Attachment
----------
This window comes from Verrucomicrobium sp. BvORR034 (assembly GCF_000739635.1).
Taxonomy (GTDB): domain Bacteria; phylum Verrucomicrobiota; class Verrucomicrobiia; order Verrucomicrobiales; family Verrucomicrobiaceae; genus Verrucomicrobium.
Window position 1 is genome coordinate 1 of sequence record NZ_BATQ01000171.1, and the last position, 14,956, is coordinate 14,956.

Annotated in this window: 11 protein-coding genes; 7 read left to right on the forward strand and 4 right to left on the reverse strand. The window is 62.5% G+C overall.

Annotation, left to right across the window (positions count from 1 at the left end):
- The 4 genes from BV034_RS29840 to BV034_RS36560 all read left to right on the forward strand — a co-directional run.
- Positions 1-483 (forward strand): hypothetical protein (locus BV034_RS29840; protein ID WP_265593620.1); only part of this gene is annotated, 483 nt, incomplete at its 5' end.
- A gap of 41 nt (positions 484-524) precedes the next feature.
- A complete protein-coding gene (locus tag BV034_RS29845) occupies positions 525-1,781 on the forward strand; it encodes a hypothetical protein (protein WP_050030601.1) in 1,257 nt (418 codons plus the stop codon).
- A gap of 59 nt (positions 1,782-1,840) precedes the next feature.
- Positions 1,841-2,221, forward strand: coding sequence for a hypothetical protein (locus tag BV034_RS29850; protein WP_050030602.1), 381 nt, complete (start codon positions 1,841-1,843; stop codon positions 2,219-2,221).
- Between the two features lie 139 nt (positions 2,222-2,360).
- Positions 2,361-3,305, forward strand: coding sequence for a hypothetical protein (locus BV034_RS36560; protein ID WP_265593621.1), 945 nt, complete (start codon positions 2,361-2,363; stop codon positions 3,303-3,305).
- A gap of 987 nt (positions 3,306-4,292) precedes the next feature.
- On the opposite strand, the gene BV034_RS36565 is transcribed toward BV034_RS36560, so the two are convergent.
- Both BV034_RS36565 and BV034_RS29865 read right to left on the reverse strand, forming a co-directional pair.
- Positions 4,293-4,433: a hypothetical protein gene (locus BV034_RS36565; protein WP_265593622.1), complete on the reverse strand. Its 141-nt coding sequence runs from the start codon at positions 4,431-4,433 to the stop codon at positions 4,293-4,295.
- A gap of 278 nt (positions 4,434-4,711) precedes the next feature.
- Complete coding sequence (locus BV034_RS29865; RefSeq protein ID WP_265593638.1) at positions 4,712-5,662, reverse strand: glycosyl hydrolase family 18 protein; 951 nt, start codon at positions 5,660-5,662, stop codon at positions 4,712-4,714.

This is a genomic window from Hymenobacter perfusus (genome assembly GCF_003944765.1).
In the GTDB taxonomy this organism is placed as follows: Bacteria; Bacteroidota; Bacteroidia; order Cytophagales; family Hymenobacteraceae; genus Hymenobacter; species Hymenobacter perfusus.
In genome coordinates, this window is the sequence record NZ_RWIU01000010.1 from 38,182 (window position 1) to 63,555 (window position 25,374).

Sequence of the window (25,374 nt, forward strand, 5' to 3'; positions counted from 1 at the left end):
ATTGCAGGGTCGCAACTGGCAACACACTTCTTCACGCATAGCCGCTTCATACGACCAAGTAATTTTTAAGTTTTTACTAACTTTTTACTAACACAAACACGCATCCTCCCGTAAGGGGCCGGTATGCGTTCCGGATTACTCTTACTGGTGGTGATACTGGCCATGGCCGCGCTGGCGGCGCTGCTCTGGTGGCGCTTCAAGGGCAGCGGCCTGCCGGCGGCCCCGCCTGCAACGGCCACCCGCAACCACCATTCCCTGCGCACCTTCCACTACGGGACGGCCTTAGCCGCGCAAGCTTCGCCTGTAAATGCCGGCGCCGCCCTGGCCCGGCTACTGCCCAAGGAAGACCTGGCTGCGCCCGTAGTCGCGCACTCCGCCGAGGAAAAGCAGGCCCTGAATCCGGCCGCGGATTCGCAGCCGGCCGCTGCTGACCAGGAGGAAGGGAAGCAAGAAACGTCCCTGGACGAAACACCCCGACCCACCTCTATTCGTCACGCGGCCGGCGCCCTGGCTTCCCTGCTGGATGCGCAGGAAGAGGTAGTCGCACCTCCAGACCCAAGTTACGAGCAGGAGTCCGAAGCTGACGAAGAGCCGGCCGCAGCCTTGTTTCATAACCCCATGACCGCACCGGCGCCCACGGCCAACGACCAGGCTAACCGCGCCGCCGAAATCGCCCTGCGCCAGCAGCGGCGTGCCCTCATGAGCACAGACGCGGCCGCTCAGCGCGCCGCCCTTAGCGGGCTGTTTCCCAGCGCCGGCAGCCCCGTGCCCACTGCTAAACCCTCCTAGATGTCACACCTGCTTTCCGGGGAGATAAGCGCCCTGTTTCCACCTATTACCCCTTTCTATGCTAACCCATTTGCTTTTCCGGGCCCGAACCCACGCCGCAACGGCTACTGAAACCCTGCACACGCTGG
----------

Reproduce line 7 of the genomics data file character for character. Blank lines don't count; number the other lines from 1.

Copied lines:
- Positions 1-483 (forward strand): hypothetical protein (locus BV034_RS29840; protein ID WP_265593620.1); only part of this gene is annotated, 483 nt, incomplete at its 5' end.